You’d think that I’ve had learned from the Great Flood and Fishing Expedition of ’08 but no, there I was again yesterday, feet soaked, scouring the dirt paths and the fields for crickets for Bernard & Stephan, after I’d succeeded in 20 minutes in losing Bernard’s olive and my weight thing-a-ma-jig to the etang and been demoted from apprentice fisherman to rookie scourer for bait. Stephan had just finished saying they were the ideal bait for the interesting medium-sized fish that kept sniffing haughtily at his faux-fish bait when we heard them and I said, “I’m on it.” Five minutes later I returned and told a skeptical Bernard, “Um, they’re enclosed in a fence on the field.” ‘C’est rien!,” “That’s nothing!” Bernard chided me, “Climb the fence!” I instead took a different chemin, returning 20 minutes later with one of those thin things that kind of looks like a wasp without a stinger — pretty pathetic, I couldn’t even catch a fly but had to settle for an insect slower and more vulnerable. “Will this work?” Stephan was game to try it, ditto the beetle that was my next catch. Finally Bernard got into the game. “Paul! Paul!” he called. “Give this to Stephan.” “Mais — ca pique!” I demurred, looking down doubtfully at the struggling bee Bernard held at bay at the end of a sprig of weed. He stabbed at it some more but it still struggled on, whereupon brave Paul took the sprig and life in hand and carried it over to Stephan on the other side of the etang.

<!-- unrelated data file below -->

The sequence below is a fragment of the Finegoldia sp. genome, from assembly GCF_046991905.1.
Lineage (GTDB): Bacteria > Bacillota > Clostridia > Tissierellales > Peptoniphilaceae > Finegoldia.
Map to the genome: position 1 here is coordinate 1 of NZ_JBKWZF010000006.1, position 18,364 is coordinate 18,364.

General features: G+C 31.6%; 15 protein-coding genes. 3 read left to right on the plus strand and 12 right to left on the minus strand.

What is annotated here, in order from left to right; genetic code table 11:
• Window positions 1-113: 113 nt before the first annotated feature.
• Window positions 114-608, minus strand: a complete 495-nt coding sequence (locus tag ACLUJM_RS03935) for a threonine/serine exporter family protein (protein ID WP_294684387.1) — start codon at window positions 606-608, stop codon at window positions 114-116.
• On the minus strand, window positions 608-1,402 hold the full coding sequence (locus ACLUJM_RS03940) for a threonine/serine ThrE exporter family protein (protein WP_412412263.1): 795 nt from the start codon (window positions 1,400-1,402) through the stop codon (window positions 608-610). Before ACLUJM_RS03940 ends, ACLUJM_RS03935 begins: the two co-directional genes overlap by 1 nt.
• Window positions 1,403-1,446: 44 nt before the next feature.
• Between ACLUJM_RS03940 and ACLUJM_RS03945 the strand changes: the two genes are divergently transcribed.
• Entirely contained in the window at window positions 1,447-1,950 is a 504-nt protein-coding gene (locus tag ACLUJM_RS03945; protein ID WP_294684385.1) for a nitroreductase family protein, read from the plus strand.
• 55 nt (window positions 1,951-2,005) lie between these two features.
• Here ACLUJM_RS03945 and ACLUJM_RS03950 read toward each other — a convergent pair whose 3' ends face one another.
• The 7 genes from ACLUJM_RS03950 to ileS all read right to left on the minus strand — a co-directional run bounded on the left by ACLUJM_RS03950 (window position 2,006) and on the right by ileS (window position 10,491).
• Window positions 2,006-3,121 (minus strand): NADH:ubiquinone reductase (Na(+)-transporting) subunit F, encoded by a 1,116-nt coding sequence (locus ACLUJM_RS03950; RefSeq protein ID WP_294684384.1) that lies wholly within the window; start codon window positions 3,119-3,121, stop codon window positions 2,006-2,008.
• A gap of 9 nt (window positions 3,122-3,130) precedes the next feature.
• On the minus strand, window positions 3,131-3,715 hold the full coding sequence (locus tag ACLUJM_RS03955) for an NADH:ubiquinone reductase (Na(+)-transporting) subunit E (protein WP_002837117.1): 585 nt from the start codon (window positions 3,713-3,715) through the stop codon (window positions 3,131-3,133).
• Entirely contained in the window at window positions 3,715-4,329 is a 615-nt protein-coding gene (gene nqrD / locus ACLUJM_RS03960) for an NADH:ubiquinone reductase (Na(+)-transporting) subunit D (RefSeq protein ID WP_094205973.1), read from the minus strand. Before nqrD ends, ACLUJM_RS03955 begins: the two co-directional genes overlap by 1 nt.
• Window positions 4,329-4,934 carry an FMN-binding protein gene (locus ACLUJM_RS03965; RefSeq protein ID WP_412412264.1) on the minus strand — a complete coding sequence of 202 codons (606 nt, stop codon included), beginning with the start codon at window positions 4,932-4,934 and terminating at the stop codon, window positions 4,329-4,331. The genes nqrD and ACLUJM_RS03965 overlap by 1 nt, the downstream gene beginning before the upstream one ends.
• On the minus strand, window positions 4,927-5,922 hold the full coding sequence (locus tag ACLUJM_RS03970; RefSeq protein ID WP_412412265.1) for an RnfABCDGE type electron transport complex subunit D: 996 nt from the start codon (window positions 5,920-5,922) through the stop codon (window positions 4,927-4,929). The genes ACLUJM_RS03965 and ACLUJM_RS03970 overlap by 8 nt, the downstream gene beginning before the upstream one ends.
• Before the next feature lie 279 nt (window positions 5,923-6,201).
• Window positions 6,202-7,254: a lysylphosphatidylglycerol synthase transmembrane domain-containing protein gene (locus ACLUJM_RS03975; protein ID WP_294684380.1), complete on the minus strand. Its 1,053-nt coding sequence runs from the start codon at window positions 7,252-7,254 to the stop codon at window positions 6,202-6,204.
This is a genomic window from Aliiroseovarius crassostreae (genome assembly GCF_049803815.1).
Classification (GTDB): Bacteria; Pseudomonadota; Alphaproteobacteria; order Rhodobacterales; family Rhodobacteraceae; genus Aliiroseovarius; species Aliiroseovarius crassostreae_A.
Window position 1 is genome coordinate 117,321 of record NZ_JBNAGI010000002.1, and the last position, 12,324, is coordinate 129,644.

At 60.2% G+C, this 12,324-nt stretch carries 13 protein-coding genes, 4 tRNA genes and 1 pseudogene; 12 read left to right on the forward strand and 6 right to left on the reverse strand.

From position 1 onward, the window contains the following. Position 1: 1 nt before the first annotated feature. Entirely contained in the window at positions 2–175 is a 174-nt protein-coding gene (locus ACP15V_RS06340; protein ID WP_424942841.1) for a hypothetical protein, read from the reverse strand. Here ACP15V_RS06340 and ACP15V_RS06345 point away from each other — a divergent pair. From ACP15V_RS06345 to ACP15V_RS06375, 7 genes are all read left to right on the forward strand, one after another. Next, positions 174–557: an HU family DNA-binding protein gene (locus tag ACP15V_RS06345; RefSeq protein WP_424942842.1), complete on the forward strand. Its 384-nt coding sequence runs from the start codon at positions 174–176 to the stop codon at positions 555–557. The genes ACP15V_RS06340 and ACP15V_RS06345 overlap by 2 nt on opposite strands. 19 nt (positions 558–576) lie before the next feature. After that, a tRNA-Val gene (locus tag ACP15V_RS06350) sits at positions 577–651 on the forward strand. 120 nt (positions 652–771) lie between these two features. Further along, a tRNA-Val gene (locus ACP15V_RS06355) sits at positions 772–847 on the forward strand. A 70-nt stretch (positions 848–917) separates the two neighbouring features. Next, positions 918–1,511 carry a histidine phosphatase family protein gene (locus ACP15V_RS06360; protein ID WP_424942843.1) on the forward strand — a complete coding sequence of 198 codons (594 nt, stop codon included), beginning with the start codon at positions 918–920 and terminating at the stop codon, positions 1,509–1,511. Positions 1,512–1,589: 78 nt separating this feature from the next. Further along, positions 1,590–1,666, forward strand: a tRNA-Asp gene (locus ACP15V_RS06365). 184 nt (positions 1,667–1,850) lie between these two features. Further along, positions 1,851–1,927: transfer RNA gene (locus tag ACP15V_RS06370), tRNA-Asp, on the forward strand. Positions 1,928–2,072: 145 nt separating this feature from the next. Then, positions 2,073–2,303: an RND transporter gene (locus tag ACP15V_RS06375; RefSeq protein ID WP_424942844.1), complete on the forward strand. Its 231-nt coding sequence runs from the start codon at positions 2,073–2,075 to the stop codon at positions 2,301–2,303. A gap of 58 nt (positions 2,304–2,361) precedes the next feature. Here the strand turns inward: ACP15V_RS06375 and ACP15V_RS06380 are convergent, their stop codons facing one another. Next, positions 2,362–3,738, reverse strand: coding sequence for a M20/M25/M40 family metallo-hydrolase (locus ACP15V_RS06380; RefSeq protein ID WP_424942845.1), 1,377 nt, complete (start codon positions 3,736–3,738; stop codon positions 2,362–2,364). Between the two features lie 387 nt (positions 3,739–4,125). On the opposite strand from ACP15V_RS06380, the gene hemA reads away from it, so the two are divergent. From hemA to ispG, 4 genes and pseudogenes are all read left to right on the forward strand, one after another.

On the way home Stephan suddenly pulled up the car and he and Bernard bolted eagerly out on the road. I thought maybe they knew the man and two kids arrested behind us and got out to say hello, just in time to see what looked like one of the hybrid pig-boars I’d heard about (in vogue among some cheating hunters because they’re slower then full boars) — color of a pig, face of a boar but not quite so ugly — scurry awkwardly across the road and disappear into the woods. It turned out to be a moccasin or baby boar. I rushed excitedly down the road to get a closer look; when I came back Bernard scolded, “Be careful, it’s mother is probably somewhere.” I’d forgotten the lesson I’d learned 18 years ago in my short-lived story as the Great Moose Hunter of Anchorage.
Last night I was back to the one hunting metier in which I’ve demonstrated some success and — snap, it’s official, I’m now into double digits on mice.